Fresh US GDP data threw a bit of a hot-cold mix onto the markets this morning. According to Marketwatch: "The U.S. economy grew at the fastest pace in two years during the third quarter, but the revised annual growth rate of 2.2% was much slower than initially reported, the Commerce Department estimated Tuesday." Thus, Q3 data –seen as dollar-supportive and bullion-hampering, was offset by YTD data –seen as not-so-dollar-friendly. What’s a trader to do? Probably keep reaching for the eggnog. This day is too young to draw any conclusions just yet. Gold quickly erased its early morning losses on the news, only to fall back into the "red zone" about ten minutes later…
Silver opened with a 12-cent loss, quoted at $16.85, and, it too, appeared to be aiming towards lower support areas (in the low $15’s presumably) that would hopefully elicit some bargain hunters to focus on it rather than holiday cheers at this time. Platinum lost $7 on the open, falling to $1408 per ounce, while palladium fell $4 to start at $357 per ounce. No change was reported in rhodium as it remained steady at $2340.00 per ounce.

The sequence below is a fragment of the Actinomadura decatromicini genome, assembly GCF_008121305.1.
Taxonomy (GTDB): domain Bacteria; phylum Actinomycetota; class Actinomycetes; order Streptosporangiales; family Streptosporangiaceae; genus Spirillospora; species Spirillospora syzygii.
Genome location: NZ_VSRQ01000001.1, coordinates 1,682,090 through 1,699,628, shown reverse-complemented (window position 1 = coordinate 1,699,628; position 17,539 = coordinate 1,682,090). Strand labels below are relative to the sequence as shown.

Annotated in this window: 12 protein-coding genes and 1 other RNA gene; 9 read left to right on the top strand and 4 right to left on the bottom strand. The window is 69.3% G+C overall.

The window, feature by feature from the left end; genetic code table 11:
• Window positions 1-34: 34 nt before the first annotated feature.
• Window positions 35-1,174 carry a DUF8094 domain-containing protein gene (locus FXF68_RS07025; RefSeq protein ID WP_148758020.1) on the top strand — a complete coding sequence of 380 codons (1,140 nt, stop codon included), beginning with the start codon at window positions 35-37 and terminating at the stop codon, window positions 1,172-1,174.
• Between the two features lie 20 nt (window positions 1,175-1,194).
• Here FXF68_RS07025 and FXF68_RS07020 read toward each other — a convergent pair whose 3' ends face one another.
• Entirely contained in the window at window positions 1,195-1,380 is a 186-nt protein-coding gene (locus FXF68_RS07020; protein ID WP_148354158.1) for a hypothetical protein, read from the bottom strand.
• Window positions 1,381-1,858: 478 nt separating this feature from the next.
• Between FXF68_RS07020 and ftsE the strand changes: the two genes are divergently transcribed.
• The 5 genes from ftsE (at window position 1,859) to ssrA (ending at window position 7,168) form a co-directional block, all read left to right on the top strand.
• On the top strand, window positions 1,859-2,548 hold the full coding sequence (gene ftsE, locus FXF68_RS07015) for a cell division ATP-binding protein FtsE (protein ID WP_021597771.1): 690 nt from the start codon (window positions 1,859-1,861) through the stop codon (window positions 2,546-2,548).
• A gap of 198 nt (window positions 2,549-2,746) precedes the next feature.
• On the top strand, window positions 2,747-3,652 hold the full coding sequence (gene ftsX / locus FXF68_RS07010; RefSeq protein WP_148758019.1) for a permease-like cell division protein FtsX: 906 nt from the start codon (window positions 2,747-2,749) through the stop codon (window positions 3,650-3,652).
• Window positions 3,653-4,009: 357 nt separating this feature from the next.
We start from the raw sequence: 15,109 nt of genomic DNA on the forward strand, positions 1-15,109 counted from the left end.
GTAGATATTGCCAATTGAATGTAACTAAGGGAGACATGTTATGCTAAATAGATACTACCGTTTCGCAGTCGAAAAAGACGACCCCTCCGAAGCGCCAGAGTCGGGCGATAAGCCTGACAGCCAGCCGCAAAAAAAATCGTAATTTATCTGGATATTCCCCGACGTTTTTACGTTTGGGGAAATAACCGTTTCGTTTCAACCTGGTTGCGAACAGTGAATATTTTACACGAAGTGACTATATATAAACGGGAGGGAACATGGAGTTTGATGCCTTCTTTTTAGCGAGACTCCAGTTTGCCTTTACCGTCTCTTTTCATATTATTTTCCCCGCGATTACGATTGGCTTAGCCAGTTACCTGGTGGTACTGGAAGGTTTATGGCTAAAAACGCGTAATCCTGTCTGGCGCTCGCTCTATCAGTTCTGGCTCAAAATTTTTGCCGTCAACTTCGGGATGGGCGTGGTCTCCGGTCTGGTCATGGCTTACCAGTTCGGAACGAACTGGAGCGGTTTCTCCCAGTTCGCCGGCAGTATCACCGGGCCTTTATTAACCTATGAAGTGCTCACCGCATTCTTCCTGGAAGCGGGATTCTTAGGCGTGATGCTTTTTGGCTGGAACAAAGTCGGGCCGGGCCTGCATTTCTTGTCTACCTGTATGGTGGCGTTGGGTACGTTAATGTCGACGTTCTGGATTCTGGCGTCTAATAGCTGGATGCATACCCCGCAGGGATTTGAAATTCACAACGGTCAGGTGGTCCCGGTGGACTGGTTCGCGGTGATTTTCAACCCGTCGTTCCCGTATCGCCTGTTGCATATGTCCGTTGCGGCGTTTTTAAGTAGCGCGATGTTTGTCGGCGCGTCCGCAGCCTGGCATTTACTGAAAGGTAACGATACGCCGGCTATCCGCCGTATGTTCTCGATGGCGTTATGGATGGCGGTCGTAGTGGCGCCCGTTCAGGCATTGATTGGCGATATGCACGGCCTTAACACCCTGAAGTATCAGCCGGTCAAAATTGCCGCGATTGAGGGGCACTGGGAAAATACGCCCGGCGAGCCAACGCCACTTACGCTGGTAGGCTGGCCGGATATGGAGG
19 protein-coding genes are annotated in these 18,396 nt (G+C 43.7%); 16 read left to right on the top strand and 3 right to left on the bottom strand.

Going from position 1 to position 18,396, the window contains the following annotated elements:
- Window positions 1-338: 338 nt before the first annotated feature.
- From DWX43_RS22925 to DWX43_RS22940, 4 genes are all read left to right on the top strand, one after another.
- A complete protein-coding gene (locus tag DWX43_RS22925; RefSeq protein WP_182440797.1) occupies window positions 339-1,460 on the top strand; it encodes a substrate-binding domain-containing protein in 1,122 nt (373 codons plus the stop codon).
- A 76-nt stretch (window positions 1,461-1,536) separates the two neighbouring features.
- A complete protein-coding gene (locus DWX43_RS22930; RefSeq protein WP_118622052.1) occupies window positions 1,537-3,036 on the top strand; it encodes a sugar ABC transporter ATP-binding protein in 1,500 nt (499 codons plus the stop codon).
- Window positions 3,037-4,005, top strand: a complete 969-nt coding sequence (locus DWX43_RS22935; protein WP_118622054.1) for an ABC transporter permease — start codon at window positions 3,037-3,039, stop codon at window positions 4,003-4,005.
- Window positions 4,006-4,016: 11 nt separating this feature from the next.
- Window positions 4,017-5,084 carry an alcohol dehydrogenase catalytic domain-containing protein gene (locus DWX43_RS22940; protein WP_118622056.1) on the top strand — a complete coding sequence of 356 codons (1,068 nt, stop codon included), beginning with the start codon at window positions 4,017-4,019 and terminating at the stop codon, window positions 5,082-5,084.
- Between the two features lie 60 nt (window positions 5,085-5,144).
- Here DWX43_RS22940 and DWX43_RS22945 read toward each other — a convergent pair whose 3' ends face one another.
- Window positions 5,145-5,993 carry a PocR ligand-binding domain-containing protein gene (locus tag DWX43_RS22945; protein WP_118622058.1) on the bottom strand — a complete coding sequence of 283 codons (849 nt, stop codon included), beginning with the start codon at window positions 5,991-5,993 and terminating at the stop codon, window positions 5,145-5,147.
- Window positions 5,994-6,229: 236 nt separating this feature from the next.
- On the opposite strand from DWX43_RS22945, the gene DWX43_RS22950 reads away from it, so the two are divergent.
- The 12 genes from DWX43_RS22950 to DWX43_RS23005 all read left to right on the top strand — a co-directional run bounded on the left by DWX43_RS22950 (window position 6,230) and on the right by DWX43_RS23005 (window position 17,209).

Three, internationally-flavoured news bits this morning: 1) India will likely lose the crown of top global gold buyer this year (you-know-what is to blame). 2) Platinum frenzy is gripping China, to the point where analysts believe it will outperform gold in that country 3) Canada‘s Royal Mint has figured out where its missing gold went: most of it was simply mis-counted.
Okay, time for some year-end wisdom. One of the best observations comes to us from our friends over at RBC Wealth Management. You might use the sections in red to remind your favorite newsletter scribe that all is not what is appears to be, screaming from the rooftops notwithstanding. Certainly not as regards the ‘defunct’ US dollar: